5. The painter Rolando Guillermoprieto was born in Mexico of a Mexican father, but he was raised in England, his mother was English, his wife English. He returned to Mexico as a teen ager. He had Mexican citizenship and tried to integrate himself into Mexico’s culture. Anthropologists claim that it is impossible to be bi-cultural. You are mainly determined by the cultural system you are raised in. But Rolando came as close to bi-culturality as anyone I have ever known. He never lost his impatience with people who stand you up or come late, and he never reconciled himself to the casual Mexican acceptance of corruption that permeates our culture. But he learned Mexico’s history, put some of its themes into his painting, and expressed idealism in his lectures to students. His mastery of Spanish was impressive, his diction perfect. Rolando said what he thought. In this cultural system you don’t do that. Mexicans wear masks. Some of my friends didn’t like him. His painting aroused pros and cons, but I can’t say anything about it since I’m color blind. For forty years I have lived in this excolony Mexico where three centuries of the Inquisition has shaped a culture of lying, of masks, of “indirectas”, of hypocrisy, of fantasy, of political sonambulism. Rolando used to tell me that “Mexico is surreal.” If that is so, then his figure is a flash of realism in a painting by Salvador Dalí. He spoke the truth.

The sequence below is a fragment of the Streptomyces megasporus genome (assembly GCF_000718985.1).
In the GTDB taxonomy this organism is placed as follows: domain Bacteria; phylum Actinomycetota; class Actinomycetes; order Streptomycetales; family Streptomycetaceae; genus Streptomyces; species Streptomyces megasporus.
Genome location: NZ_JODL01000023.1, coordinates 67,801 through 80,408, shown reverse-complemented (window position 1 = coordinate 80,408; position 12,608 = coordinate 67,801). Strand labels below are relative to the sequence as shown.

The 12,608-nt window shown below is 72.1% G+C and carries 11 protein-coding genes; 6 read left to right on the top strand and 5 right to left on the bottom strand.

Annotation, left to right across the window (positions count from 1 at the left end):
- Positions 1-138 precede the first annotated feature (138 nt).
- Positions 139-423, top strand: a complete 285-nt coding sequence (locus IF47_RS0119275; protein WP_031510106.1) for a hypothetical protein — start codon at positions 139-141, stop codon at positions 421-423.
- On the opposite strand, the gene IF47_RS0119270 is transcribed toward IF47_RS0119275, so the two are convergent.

6. I am saddened to read that Rolando Guillermoprieto Plant passed away last year. If I am not mistaken, date wise, my wife and I cut our vacation short in the summer of 1968 or 1972 to buy the two most expensive paintings on exhibit at a one-man show of Guillermoprieto’s paintings at an art gallery in Saltillo, Mexico. The signed paintings are: EL PRIMER DIA and HATHOR ASCENDING (Both 27 3/4 ” x 39 1/2″) . On the back of the frames is written: 6/68 TIUTEPEC MORELOS, and also have his signature on the frames. He later sent me photographs of other paintings that were available at his studio. Unfortunately, I did not make any additional purchases. I have no idea as to their worth now. I wish I could’ve posted photos of the paintings

  7. I was so sad to hear a few years ago of Rolandos death. I have 8 of his paintings dine in the 1969s when we were in the Bahamas.
    6 of them hang in my sitting room today, knew in my sons house (too large for my home) and my daughter has a collage. Happy memories of .rolando and Jacki in The sunshine . Elisabeth Smith

  8. Rolando Guillermoprieto’s paintings are inspired. His use of brilliant colours that blend so well together and the inspiration for these paintings make him a great Mexican artist.

    • My husband and Rolando were friends in Nassau Bahamas. They kept in touch until Rolando died, my husband died in 2020. Sad ! My son wants us to move to Mexico!!!!

  9. So sorry for your loss. So nice to think of long friendships like that. Why not move to Mexico. There’s another post here on why you should choose Cuernavaca. Suerte.